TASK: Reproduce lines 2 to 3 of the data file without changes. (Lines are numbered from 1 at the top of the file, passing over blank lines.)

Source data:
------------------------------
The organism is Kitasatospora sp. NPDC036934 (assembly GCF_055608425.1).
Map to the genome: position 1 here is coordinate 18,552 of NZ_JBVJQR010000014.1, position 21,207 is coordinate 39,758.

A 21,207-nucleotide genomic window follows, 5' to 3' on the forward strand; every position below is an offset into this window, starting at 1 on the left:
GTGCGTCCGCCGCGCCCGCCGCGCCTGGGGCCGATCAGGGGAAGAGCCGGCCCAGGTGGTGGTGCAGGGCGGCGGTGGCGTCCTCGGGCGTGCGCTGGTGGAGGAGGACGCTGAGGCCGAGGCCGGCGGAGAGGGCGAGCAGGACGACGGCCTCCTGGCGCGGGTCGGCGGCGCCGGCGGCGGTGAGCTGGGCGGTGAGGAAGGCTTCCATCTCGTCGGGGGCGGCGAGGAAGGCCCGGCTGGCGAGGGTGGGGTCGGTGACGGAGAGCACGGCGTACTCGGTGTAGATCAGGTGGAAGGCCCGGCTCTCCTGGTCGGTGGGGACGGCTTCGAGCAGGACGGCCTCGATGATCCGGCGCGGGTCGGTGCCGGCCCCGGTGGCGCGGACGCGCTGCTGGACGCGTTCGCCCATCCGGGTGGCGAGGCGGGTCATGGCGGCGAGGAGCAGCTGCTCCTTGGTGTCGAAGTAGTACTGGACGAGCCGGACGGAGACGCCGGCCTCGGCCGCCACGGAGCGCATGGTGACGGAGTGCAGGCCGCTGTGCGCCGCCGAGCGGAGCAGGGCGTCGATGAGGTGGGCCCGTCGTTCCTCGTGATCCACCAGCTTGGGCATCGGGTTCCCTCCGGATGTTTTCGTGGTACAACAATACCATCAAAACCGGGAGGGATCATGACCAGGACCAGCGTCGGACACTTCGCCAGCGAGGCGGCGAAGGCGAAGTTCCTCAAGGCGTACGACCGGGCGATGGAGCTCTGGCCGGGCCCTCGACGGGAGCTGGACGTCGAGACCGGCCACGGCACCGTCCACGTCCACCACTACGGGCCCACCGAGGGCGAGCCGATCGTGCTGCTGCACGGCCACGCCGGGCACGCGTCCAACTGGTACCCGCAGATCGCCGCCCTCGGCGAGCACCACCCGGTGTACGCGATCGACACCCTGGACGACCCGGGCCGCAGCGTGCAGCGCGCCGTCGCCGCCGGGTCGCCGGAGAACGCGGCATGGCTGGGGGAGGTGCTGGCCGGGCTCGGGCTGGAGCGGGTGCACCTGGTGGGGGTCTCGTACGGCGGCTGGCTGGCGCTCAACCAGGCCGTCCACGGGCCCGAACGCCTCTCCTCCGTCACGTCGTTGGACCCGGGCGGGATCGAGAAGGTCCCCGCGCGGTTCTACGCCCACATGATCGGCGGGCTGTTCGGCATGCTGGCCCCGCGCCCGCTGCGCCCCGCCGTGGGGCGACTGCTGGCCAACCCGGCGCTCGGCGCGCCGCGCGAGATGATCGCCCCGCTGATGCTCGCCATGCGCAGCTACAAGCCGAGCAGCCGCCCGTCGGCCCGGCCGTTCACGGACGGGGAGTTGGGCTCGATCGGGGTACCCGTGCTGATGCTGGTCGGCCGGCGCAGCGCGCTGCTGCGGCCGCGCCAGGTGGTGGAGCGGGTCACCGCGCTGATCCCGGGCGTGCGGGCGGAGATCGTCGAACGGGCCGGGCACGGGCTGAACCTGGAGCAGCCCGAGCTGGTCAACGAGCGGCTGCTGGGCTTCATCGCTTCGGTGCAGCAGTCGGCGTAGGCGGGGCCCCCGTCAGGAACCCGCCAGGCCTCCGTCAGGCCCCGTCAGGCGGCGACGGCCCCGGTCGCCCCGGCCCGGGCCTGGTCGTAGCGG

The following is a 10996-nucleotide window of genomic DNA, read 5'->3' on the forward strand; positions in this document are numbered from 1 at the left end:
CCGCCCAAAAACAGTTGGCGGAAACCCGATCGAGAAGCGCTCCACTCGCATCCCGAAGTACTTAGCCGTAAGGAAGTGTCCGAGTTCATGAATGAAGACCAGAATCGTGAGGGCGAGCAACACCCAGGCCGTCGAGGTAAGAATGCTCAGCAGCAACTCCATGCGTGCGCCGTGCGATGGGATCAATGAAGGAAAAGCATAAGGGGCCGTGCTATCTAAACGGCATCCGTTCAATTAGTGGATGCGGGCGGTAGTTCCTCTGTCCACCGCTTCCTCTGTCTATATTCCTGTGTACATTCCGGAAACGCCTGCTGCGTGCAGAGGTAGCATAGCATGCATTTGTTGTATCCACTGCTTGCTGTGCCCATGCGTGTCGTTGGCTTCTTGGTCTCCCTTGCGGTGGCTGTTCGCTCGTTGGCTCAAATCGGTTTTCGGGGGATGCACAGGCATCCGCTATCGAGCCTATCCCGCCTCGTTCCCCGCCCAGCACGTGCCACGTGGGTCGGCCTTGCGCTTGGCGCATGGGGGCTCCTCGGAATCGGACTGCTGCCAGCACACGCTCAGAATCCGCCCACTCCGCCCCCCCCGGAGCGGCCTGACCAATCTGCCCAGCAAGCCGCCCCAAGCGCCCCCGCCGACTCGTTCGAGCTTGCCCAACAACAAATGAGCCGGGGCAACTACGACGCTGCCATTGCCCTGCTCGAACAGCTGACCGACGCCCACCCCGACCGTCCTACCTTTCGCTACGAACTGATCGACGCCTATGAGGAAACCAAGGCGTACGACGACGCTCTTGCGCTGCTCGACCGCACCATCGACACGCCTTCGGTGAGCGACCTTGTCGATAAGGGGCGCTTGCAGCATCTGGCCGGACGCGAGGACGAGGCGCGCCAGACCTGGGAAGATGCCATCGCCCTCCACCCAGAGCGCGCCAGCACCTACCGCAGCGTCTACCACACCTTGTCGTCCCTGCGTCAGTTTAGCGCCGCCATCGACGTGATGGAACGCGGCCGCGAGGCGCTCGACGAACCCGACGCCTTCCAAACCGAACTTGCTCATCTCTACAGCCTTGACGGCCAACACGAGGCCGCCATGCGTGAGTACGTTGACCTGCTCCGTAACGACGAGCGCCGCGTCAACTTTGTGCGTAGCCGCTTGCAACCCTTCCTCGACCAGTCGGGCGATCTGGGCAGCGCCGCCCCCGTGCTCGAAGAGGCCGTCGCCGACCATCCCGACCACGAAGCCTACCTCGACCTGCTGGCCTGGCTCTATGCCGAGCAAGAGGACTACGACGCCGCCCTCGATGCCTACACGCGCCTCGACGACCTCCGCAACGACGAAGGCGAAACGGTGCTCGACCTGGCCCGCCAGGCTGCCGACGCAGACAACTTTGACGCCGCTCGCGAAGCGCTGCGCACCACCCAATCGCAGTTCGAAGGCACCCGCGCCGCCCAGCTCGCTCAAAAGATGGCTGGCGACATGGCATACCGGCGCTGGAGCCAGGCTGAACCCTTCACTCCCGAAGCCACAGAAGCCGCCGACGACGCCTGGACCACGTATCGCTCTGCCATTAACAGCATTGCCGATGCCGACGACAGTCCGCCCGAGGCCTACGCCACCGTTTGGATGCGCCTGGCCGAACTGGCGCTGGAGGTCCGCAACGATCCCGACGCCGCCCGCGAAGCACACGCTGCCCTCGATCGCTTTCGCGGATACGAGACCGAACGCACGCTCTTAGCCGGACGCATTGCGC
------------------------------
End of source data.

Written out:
Map to the genome: position 1 here is coordinate 18,552 of NZ_JBVJQR010000014.1, position 21,207 is coordinate 39,758.

A 21,207-nucleotide genomic window follows, 5' to 3' on the forward strand; every position below is an offset into this window, starting at 1 on the left: